Other formats

    TEI XML file   ePub eBook file  


    mail icontwitter iconBlogspot iconrss icon

War Economy

Railway Staff Shortages

Railway Staff Shortages

As in the 1914–18 war, well over a quarter of all railwaymen enlisted. In June 1940 arrangements were made to provide two Railway Operating Companies for service abroad, and in this page 406 capacity over eight hundred railwaymen served in the Middle East. This, however, represented only a part of the strain on the staff of the Department. Larger numbers of railwaymen enlisted for other types of war service, especially in the Railway Survey Company and in the two Railway Construction Companies.

Some railway work was declared essential in January 1942. In July of that year, the declaration was extended to all railway activities. This was a little late in the day. By March 1942 Railways Department staff had fallen to 86 per cent of its level in September 1939. Staffing difficulties were particularly acute in the workshops, where the numbers, by August 1942, had fallen by a third. The workshops staff had to cope with the manufacture of a wide range of war materials, superimposed on the normal repair and maintenance work essential to keep the railways running.

Staffing difficulties generally were most difficult in February and March 1943. This was a period when the Department was carrying a very heavy load of extra work for the armed forces. In February 1943, nearly seven thousand railwaymen were serving in the Forces, representing 27 per cent of the pre-war staff. The need for replacements had become urgent. Opportunities for women to substitute for men who had joined the services were limited in the railways, where a good deal of the work was unsuitable for women. Women were employed as office and station assistants, on light manual work in stores, and in similar occupations. The number of women on the staff increased from some six hundred in September 1939 to over two thousand by March 1943. With nearly seven thousand men from the Railways serving in the armed forces, still more assistance was needed. Part of the deficiency in staff numbers was made good by the return to work of railway superannuitants, but, in spite of this, total staff was, at March 1943, over three thousand below the pre-war figure.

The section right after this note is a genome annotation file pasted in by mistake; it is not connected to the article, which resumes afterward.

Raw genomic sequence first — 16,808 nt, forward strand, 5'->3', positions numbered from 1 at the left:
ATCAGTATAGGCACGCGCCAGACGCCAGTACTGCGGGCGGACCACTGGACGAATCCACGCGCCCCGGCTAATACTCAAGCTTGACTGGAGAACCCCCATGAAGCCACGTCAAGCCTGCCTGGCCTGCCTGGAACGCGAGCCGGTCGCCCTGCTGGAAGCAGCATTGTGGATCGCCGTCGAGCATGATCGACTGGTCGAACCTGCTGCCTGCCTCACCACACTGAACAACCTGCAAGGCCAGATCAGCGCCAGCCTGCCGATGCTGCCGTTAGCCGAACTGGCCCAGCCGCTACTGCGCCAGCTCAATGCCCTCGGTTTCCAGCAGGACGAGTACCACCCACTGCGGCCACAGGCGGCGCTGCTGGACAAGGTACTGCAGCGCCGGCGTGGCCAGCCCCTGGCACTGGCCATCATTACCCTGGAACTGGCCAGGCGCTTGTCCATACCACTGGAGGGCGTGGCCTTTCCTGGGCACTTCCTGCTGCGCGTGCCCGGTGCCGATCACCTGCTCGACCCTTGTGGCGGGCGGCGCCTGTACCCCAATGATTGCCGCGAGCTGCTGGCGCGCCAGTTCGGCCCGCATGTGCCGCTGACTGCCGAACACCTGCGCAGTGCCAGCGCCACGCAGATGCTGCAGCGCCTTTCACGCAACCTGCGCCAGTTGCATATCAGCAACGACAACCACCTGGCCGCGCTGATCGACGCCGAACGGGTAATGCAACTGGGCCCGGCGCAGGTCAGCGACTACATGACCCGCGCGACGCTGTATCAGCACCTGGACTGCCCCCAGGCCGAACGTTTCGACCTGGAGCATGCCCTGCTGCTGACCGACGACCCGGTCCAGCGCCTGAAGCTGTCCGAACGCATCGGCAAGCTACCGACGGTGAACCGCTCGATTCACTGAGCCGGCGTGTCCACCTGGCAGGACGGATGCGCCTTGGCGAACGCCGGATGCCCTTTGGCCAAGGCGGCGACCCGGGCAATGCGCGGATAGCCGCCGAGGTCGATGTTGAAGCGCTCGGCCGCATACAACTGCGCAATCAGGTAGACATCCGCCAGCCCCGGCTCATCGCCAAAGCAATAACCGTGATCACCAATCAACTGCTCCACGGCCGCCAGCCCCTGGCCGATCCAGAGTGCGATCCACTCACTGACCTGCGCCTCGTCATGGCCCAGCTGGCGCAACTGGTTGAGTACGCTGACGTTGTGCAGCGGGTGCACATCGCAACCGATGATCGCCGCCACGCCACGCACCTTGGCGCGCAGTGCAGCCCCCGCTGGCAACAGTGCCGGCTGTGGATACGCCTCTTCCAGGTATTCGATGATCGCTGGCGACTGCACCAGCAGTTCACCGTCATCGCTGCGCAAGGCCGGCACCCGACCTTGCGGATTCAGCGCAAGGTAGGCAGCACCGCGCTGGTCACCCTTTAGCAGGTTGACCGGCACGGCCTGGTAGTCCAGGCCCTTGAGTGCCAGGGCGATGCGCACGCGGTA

Towards the end of 1942 some servicemen in New Zealand had been demobilised to meet civilian staff shortages; and the railways received further relief in July 1943 when most of those serving in the Railway Operating Companies returned. Nevertheless, staff was to remain over two thousand lower than before the war for the last three years of war, when the greatest amount of extra work was placed upon the Department.

Considering the exceptionally heavy extra load carried by the railways in the war years and their key position in the transport industry, the degree of manpower protection was quite inadequate. Other countries gave much more protection to their railway systems, as the following table shows:1

1 Parliamentary Paper H–11A, 1946, p. 44.

page 407
Railways Systems Percentage of the Pre-war Strength who were Serving in March 1943
Canada 8.1
Victoria 9.9
New South Wales 11.5
Great Britain 14.5
New Zealand 26.0

The deterioration in the railways staffing position was pointedly brought home to the Government by a Board of Inquiry which reported to the Minister of Railways concerning the derailment of an Upper Hutt - Wellington passenger train in November 1943. The Board said:1

‘The condition of the track cannot be dissociated from the weight and density of the traffic movement upon it, on the one hand, and the available strengths of the maintenance gangs, on the other. It is disquietening, therefore, to find that, against large increases in train-miles, train-loads and gross ton-miles on the Hutt Valley Section from 1938–39 to 1942–43, there has been a marked decrease in the effective man-power of line gangs.

‘It cannot be too emphatically stated that the standards of maintenance of the railway-transport system, whether of track, signals, or locomotive or rolling stock, must be sustained at a high level, and in no circumstances must the level be allowed to fall so low as to jeopardise public safety and the transportation requirements of the national war effort. Our investigation of the circumstances of the present derailment has afforded strong indications of a close approach to such a level, insofar, at all events, as the Hutt Valley track and the work in the repair-shops and in the locomotive running-sheds are concerned, and the position must be regarded as being potentially serious.

‘We very strongly recommend that every effort be made by the Government and the man-power authorities to meet the requirements of the Railways Department for sufficient manpower properly to maintain the permanent-way, locomotives, and other rolling stock.’

1 Report of Board of Inquiry dated 23 December 1943, p. 12. (Copy held by New Zealand Railways Department.)